Noodles

In Chinese cooking traditions, as well as some other Asian ones, the use of noodles provides an extra boost of luck and longevity to those who consume them. Frequently noodles are served for birthdays, anniversaries, or other festivals marking passages of time. According an article on the Washington Post website, “noodle dishes are a staple for birthdays and Chinese New Year because they signify a long life for whoever is eating them — as long as the noodles are not cut short. The longer they are, the better.” Chinese lore also ascribes longevity to other foods, such as peaches (I won’t be making any dishes that combine noodles and peaches anytime soon, though, if you’re wondering).

There are plenty of other interesting beliefs about food and luck which are not as widely distributed as the ones noted above. A small potpourri of interesting culinary superstitions includes:

  • It is bad luck to eat peanuts in the dressing rooms of theaters. (Lynell Burns from Muriel Hite) (“Beliefs of New Mexico,” James Penrod, 182).
  • At automobile races it is unlucky to eat peanuts in the pits. (Florine Hop- kins from Monty Owens) (“Beliefs of New Mexico,” James Penrod, 183)
  • Some believe that the luckiest food on New Year’s is whatever you have on hand, so long as your pantry is fully stocked. An English proverb states “Empty pokets or an empty cupboard portend a year of poverty” (The Oxford Dictionary of Superstitions, by Opie & Tatem, p. 295).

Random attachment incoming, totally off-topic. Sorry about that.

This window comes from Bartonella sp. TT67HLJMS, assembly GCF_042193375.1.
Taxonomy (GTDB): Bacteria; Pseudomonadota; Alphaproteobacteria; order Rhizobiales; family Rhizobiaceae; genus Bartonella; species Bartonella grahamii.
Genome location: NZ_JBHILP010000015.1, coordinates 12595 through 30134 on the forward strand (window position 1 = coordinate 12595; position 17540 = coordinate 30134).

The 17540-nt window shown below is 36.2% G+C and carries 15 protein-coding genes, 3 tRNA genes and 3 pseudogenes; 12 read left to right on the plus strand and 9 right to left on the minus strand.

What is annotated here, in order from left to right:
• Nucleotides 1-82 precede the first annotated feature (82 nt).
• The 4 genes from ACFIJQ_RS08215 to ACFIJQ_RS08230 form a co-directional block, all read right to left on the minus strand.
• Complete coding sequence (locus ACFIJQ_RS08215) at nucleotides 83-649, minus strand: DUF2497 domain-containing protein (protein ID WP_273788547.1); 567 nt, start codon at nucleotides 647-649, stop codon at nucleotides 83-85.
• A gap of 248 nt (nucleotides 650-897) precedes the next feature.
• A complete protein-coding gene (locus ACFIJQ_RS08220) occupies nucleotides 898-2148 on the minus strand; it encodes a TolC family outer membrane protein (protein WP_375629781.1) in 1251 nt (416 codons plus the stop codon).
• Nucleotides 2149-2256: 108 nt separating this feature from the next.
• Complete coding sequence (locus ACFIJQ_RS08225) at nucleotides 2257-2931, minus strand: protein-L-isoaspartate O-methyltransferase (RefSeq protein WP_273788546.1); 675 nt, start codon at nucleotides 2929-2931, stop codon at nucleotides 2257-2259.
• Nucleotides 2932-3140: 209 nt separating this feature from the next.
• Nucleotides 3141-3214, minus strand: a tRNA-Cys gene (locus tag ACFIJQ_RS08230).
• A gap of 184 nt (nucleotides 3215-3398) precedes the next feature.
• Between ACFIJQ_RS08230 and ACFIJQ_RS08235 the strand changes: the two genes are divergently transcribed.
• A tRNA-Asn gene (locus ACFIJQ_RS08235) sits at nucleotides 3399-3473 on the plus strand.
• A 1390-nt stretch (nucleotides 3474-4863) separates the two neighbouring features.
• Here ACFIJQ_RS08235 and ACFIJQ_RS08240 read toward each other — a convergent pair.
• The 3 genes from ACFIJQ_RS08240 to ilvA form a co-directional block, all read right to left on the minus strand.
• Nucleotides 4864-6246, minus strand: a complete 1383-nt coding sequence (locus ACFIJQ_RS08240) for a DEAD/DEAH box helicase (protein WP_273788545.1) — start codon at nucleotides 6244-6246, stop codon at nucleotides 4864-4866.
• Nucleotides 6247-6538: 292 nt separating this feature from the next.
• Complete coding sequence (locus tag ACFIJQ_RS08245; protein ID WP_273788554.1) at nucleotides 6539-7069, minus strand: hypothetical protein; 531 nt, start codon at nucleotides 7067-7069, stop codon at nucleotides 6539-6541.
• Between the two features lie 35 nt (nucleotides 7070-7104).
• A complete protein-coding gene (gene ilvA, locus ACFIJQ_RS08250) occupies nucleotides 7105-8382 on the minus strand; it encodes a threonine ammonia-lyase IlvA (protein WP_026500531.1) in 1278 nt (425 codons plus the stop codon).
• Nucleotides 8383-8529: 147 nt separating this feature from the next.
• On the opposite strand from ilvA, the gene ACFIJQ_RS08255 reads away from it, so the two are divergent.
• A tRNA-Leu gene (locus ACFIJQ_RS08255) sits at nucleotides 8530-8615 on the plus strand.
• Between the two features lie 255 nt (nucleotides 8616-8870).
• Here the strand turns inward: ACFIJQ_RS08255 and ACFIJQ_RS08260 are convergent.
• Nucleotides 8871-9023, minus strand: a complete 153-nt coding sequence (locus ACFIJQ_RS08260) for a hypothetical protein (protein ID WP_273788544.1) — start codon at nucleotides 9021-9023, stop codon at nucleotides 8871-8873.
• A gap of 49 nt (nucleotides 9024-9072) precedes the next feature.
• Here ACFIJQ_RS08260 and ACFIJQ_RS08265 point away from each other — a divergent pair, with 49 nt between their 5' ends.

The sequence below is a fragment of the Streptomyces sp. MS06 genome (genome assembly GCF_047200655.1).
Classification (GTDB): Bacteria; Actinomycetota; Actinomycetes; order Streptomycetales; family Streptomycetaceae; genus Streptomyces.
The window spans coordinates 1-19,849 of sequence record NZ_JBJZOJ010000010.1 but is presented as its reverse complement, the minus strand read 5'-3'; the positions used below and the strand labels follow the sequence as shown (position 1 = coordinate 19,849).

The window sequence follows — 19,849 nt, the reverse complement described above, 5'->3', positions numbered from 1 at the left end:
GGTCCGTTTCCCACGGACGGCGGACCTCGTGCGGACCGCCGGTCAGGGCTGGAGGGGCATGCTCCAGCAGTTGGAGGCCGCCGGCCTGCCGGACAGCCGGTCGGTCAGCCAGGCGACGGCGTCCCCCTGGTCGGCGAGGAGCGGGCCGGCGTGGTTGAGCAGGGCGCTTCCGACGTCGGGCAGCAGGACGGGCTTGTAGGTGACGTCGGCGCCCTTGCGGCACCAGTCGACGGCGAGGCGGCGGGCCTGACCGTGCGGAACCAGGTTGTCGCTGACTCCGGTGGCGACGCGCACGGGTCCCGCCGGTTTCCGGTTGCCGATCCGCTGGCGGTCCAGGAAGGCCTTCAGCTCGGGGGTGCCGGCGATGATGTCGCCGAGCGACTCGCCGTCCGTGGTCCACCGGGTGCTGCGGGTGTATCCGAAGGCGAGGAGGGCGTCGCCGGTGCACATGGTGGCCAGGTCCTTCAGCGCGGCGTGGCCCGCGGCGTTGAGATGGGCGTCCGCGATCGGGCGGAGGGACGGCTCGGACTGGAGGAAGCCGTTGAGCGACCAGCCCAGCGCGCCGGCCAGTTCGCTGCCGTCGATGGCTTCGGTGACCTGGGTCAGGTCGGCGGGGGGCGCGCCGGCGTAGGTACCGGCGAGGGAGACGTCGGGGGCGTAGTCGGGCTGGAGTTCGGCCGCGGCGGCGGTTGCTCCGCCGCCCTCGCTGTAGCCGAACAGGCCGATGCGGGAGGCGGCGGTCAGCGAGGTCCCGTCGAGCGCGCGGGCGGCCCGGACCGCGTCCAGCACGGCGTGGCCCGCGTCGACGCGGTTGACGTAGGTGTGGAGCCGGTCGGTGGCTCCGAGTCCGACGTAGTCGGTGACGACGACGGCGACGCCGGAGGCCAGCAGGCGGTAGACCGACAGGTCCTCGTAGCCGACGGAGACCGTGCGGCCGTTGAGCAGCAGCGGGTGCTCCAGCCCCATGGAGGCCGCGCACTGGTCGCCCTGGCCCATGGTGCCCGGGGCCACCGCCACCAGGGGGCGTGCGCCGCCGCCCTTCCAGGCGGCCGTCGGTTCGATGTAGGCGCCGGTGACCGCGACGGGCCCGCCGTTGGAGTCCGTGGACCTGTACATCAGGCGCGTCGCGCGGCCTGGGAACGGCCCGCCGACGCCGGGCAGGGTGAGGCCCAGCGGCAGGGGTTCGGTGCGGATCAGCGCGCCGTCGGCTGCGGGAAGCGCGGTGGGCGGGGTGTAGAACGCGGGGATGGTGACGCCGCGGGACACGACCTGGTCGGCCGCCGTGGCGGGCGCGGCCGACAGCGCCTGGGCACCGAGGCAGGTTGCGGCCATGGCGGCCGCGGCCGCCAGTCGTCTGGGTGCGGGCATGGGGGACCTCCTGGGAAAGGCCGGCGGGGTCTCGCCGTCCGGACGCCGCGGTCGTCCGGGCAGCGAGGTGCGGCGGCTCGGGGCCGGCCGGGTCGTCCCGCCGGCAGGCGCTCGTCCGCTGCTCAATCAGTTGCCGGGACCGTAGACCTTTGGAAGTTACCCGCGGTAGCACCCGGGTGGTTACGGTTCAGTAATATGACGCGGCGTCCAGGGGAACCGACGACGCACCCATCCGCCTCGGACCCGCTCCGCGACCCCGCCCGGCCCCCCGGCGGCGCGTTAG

• According to an article in the 2009-2010 Witches’ Almanac, when you make hot chocolate you should whisk it until it’s nice and foamy, then sever, because “Montezuma belived the foam contained the spirit of a god” (p. 42).

These are hardly extensive or even cursory examinations of the many, many foodways associated with luck and good fortune. Do you have food traditions related to luck in your family? If so, I’d be very interested to hear them!

Thanks for reading,

-Cory

Podcast 71 – Yuletide Cheer! 2014 (Part Two)

December 26, 2014

Podcast 71 – Yuletide Cheer! 2014 (Part Two)

Summary:
In the second holiday episode, we have a short documentary on the annual celebration of Krampuslauf in Philadelphia and an interview with author Linda Raedisch, who the book on Christmas monsters.

Play:
Download: New World Witchery – Episode 71

-Sources-
Check out the Krampuslauf Philadelphia webpage for more on that celebration. Many thanks to Amber Dorko Stopper and the entire Krampuslauf entourage for making space for me to do this documentary.

You hear Robert Schriewer (who was on a previous episode of our show as well) in the interviews. Please check out his book The First Book of Urglaawe Myths, and see the Urglaawe site for more information on Pennsylvania Deitsch Heathenry.

Big thanks are due to Timothy Essig of the Landis Valley Museum for his help and information as well.

We must recommend The Old Magic of Christmas, by Linda Raedisch, and we thank her highly for being on the show! Also check out her book on Walpurgisnacht as well.

I also highly recommend this little site, which explores several of the critters we discuss.